Distributed Energy Resources

Public power makes strong showing in solar, storage rankings

Public power utilities had a strong showing in the Smart Electric Power Alliance annual Top 10 lists recognizing U.S. utilities that added the most new solar and storage to the grid in 2017.

Compiled as part of SEPA’s 11th annual Utility Market Survey, the lists include the top utilities in four categories: new solar megawatts and watts per customer, and new storage megawatts and watts per customer.

Several public power utilities are represented on the Top 10 utility list for solar rankings broken out by annual watts per customer. Madison Electric Works, a public power utility in Maine, came in first place in the “watts per customer” ranking with 1,819.6 watts per customer.

In addition to Madison Electric, other public power utilities that made the Top 10 solar watts per customer list are:

  • Clarksville Light & Water in Arkansas (Number four on the Top 10 list, with 1202.1 watts per customer).
  •  Moreno Valley Utility in California (Ranked No. 6 with 1188.4 watts per customer)
  • City of Bowling Green Municipal Utilities in Kentucky (Number 7 on the list with 938.3 watts per customer)
  • The Navajo Tribal Utility Authority in Arizona (Ranked No. 8 with 912.5 watts per customer)
  • Village Electric Utility in Brewster, Ohio (Ranked No. 9 with 901.4 watts per customer)
  • Nixa Electric Utility in Missouri (Came in at No. 10 with 831.1 watts per customer)

Meanwhile, Texas-based public power utility Austin Energy earned the number six spot on the Top 10 list for utility solar rankings on a megawatt basis, with 285.9 MW.

On the solar megawatts list, investor-owned Pacific Gas and Electric (PG&E) regained the No. 1 spot with 831.3 MW, while Southern California Edison (SCE), last year’s No. 1, was second with 547.1 MW. 

Energy storage

Public power utilities were also represented on the SEPA utility energy storage rankings annual watts-per-customer Top 10 list. Glendale Water & Power in California was No. 5 with 22.9 watts per customer, America Samoa Power Authority was No. 6 with 20.4 watts per customer, and City Utilities of Springfield, Mo., was No. 10 with 8.8 watts per customer.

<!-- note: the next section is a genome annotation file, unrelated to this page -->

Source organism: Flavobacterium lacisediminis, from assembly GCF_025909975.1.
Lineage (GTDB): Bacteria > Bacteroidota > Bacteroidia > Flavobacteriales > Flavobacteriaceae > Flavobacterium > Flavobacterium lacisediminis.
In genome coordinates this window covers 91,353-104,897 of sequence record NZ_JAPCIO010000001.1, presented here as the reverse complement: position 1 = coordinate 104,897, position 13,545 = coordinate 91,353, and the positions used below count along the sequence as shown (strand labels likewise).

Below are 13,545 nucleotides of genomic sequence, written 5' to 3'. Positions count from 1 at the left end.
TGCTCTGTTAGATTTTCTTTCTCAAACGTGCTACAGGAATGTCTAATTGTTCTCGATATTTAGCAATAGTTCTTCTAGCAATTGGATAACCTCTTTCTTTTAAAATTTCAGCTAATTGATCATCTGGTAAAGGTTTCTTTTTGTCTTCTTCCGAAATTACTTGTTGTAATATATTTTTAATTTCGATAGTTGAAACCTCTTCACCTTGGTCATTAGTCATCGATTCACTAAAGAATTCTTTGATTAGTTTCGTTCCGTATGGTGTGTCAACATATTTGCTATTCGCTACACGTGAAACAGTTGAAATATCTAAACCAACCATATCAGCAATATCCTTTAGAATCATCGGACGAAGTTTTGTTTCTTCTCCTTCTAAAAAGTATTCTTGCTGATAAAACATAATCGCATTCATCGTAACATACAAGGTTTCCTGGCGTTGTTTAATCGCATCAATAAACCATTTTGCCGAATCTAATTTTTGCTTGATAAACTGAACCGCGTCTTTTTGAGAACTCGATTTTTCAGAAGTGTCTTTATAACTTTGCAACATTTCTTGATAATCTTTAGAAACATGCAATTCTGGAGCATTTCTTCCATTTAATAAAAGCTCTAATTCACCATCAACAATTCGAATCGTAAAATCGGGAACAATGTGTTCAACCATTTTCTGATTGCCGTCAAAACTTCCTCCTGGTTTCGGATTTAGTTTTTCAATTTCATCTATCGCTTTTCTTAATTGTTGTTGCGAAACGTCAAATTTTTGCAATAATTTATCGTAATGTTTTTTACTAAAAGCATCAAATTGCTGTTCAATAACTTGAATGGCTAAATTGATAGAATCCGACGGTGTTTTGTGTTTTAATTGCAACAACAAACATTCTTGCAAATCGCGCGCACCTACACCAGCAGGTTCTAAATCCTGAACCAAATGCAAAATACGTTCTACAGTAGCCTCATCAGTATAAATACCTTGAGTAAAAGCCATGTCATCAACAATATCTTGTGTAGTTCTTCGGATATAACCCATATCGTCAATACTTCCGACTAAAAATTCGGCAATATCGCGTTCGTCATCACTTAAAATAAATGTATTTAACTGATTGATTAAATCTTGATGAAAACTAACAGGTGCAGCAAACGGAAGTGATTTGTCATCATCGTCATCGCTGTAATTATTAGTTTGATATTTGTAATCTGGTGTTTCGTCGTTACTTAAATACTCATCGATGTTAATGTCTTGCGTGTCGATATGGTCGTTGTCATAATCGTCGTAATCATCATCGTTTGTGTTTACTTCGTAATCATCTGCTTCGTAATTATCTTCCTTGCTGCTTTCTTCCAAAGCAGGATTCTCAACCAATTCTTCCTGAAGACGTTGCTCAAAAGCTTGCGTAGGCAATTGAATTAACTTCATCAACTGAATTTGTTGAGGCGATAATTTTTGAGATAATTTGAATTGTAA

Details on public power utility storage efforts

Glendale Water & Power in 2017 successfully installed a two-megawatt battery energy storage system, or BESS, next to the utility's newly upgraded Grandview Substation.

City Utilities of Springfield, Mo., in late 2017 formally dedicated and put in service a battery energy storage system that will allow for the use of renewable energy to charge the batteries during off-peak times and then discharge at times of peak demand. The storage system is located at an electric substation.

This year’s Utility Solar Top 10 lists are based on data provided by 423 utilities, representing around 114 million customers across the United States. The Storage Top 10 lists draw on data from 169 utilities, representing 70.7 million customers.

SEPA said that key takeaways from the study include:

  • While California utilities took the top two spots on the solar MW list, the rest of the Top 10 in this category show the ongoing growth of strong regional markets. Rounding out the top five are No. 3 Xcel Minnesota (522.3 MW), No. 4 Duke Energy Progress in North and South Carolina (355.4 MW) and No. 5 Xcel Colorado (318.8 MW).
  • Nine of the Top 10 utilities on the solar watts per customer list are small municipals or electric cooperatives, underlining the spread of solar in rural communities.
  • By contrast, the Top 10 lists for storage — both megawatts and watts per customer — show growth still centered in the Southwest and Hawaiian markets, which have high levels of solar. Several utilities in these regions appear on both storage lists, including — SCE, Hawaii’s Kaui Island Utility Cooperative, Arizona’s Tucson Electric Power and California’s San Diego Gas & Electric.

The complete list is available at https://sepapower.org/2018-top-10-winners/

Public power was also well represented in SEPA’s annual solar and storage rankings for 2016.